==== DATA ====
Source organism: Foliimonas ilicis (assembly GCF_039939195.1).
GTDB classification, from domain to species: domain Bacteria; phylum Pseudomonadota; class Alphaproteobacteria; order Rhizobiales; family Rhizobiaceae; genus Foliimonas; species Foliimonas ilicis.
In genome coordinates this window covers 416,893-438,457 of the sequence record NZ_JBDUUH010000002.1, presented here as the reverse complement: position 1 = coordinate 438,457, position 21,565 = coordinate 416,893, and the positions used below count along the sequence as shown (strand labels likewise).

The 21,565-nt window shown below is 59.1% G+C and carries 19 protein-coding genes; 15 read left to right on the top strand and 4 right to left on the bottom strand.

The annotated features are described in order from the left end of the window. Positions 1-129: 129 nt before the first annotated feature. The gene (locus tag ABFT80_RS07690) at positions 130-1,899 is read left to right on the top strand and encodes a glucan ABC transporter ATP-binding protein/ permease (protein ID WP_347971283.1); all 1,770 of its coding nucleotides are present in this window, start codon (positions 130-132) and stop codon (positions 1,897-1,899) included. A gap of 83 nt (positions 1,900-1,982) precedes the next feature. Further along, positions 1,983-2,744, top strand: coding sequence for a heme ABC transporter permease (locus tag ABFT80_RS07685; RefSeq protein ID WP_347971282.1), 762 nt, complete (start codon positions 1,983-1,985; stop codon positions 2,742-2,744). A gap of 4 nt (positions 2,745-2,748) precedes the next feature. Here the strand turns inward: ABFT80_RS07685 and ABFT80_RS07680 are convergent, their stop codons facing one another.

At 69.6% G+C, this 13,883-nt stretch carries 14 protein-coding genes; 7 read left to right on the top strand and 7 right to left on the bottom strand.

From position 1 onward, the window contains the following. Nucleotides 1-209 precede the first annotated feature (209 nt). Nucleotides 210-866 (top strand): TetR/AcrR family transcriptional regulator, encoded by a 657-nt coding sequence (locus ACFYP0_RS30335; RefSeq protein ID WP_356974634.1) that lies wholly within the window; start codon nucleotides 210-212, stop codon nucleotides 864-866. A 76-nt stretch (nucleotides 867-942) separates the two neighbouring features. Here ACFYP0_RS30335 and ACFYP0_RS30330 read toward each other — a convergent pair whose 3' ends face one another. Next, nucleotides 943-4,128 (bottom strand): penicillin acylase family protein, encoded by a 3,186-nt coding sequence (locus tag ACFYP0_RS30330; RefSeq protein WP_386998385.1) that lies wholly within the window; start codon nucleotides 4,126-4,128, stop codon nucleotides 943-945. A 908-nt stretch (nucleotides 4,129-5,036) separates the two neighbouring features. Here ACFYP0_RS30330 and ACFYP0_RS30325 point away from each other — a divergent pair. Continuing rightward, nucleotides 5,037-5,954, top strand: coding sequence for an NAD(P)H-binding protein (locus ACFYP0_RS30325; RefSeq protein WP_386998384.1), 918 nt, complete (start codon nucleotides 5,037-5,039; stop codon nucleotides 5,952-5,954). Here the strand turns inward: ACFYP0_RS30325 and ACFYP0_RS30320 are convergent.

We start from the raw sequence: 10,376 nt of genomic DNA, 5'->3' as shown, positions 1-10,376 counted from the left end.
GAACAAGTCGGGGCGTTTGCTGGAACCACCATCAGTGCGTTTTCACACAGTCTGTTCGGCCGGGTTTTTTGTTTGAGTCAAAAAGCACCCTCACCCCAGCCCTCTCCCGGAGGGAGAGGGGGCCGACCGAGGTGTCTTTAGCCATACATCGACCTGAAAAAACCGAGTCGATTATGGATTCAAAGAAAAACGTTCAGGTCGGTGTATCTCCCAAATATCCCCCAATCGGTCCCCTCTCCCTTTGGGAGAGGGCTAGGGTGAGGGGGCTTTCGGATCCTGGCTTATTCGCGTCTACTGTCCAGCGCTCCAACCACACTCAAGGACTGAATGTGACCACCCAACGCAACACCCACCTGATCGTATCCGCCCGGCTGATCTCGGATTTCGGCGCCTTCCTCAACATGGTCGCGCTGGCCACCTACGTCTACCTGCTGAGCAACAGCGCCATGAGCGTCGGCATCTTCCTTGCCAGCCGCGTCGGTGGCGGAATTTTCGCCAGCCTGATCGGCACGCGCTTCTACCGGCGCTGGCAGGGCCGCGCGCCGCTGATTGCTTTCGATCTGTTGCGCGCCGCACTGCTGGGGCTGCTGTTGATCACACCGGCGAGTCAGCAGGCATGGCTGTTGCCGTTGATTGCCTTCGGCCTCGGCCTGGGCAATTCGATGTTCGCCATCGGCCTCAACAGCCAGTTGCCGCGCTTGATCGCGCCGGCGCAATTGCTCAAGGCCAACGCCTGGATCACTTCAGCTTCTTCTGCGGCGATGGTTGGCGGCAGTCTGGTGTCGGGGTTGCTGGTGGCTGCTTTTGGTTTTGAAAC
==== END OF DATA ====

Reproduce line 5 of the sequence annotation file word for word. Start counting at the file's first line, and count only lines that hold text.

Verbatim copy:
The annotated features are described in order from the left end of the window. Positions 1-129: 129 nt before the first annotated feature. The gene (locus tag ABFT80_RS07690) at positions 130-1,899 is read left to right on the top strand and encodes a glucan ABC transporter ATP-binding protein/ permease (protein ID WP_347971283.1); all 1,770 of its coding nucleotides are present in this window, start codon (positions 130-132) and stop codon (positions 1,897-1,899) included. A gap of 83 nt (positions 1,900-1,982) precedes the next feature. Further along, positions 1,983-2,744, top strand: coding sequence for a heme ABC transporter permease (locus tag ABFT80_RS07685; RefSeq protein ID WP_347971282.1), 762 nt, complete (start codon positions 1,983-1,985; stop codon positions 2,742-2,744). A gap of 4 nt (positions 2,745-2,748) precedes the next feature. Here the strand turns inward: ABFT80_RS07685 and ABFT80_RS07680 are convergent, their stop codons facing one another.